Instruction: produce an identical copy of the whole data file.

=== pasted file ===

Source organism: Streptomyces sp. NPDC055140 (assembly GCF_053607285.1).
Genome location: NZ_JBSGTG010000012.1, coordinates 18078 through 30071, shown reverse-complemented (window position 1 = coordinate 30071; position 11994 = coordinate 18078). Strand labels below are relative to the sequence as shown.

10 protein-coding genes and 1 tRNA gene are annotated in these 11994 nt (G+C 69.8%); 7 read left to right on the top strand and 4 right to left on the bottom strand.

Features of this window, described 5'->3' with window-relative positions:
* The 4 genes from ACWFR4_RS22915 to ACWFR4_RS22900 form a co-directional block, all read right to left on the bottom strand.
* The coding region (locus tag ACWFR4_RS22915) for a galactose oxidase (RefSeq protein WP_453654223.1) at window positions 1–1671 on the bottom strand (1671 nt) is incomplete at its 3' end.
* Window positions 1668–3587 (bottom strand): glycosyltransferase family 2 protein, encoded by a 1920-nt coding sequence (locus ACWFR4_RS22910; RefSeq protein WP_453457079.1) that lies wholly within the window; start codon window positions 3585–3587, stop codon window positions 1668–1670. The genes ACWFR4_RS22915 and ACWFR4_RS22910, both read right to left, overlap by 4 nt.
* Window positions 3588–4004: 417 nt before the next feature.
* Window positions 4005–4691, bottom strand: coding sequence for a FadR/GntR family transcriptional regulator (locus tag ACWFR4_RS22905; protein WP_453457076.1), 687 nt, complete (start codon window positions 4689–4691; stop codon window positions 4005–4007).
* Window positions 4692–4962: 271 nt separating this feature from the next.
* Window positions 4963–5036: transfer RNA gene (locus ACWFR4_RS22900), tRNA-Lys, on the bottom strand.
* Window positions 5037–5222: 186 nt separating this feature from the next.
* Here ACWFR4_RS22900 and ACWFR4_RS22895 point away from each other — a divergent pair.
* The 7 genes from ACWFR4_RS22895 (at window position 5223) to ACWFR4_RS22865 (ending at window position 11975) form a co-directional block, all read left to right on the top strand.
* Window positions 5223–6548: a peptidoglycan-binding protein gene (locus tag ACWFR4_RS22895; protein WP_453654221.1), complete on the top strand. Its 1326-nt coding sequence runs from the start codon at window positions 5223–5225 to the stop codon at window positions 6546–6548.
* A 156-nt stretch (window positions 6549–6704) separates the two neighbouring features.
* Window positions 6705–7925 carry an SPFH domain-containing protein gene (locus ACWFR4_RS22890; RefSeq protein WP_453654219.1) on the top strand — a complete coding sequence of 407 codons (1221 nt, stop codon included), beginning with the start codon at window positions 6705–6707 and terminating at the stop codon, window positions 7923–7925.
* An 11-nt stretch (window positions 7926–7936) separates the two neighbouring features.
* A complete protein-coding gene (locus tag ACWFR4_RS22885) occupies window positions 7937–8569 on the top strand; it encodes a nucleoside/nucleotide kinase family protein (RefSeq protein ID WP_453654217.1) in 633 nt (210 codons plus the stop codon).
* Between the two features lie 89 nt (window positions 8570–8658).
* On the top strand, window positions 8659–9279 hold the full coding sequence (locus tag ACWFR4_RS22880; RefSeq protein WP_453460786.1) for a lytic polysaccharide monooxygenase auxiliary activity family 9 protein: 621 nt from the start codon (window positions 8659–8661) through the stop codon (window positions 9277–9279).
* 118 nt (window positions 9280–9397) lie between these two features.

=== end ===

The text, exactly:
Source organism: Streptomyces sp. NPDC055140 (assembly GCF_053607285.1).
Genome location: NZ_JBSGTG010000012.1, coordinates 18078 through 30071, shown reverse-complemented (window position 1 = coordinate 30071; position 11994 = coordinate 18078). Strand labels below are relative to the sequence as shown.

10 protein-coding genes and 1 tRNA gene are annotated in these 11994 nt (G+C 69.8%); 7 read left to right on the top strand and 4 right to left on the bottom strand.

Features of this window, described 5'->3' with window-relative positions:
* The 4 genes from ACWFR4_RS22915 to ACWFR4_RS22900 form a co-directional block, all read right to left on the bottom strand.
* The coding region (locus tag ACWFR4_RS22915) for a galactose oxidase (RefSeq protein WP_453654223.1) at window positions 1–1671 on the bottom strand (1671 nt) is incomplete at its 3' end.
* Window positions 1668–3587 (bottom strand): glycosyltransferase family 2 protein, encoded by a 1920-nt coding sequence (locus ACWFR4_RS22910; RefSeq protein WP_453457079.1) that lies wholly within the window; start codon window positions 3585–3587, stop codon window positions 1668–1670. The genes ACWFR4_RS22915 and ACWFR4_RS22910, both read right to left, overlap by 4 nt.
* Window positions 3588–4004: 417 nt before the next feature.
* Window positions 4005–4691, bottom strand: coding sequence for a FadR/GntR family transcriptional regulator (locus tag ACWFR4_RS22905; protein WP_453457076.1), 687 nt, complete (start codon window positions 4689–4691; stop codon window positions 4005–4007).
* Window positions 4692–4962: 271 nt separating this feature from the next.
* Window positions 4963–5036: transfer RNA gene (locus ACWFR4_RS22900), tRNA-Lys, on the bottom strand.
* Window positions 5037–5222: 186 nt separating this feature from the next.
* Here ACWFR4_RS22900 and ACWFR4_RS22895 point away from each other — a divergent pair.
* The 7 genes from ACWFR4_RS22895 (at window position 5223) to ACWFR4_RS22865 (ending at window position 11975) form a co-directional block, all read left to right on the top strand.
* Window positions 5223–6548: a peptidoglycan-binding protein gene (locus tag ACWFR4_RS22895; protein WP_453654221.1), complete on the top strand. Its 1326-nt coding sequence runs from the start codon at window positions 5223–5225 to the stop codon at window positions 6546–6548.
* A 156-nt stretch (window positions 6549–6704) separates the two neighbouring features.
* Window positions 6705–7925 carry an SPFH domain-containing protein gene (locus ACWFR4_RS22890; RefSeq protein WP_453654219.1) on the top strand — a complete coding sequence of 407 codons (1221 nt, stop codon included), beginning with the start codon at window positions 6705–6707 and terminating at the stop codon, window positions 7923–7925.
* An 11-nt stretch (window positions 7926–7936) separates the two neighbouring features.
* A complete protein-coding gene (locus tag ACWFR4_RS22885) occupies window positions 7937–8569 on the top strand; it encodes a nucleoside/nucleotide kinase family protein (RefSeq protein ID WP_453654217.1) in 633 nt (210 codons plus the stop codon).
* Between the two features lie 89 nt (window positions 8570–8658).
* On the top strand, window positions 8659–9279 hold the full coding sequence (locus tag ACWFR4_RS22880; RefSeq protein WP_453460786.1) for a lytic polysaccharide monooxygenase auxiliary activity family 9 protein: 621 nt from the start codon (window positions 8659–8661) through the stop codon (window positions 9277–9279).
* 118 nt (window positions 9280–9397) lie between these two features.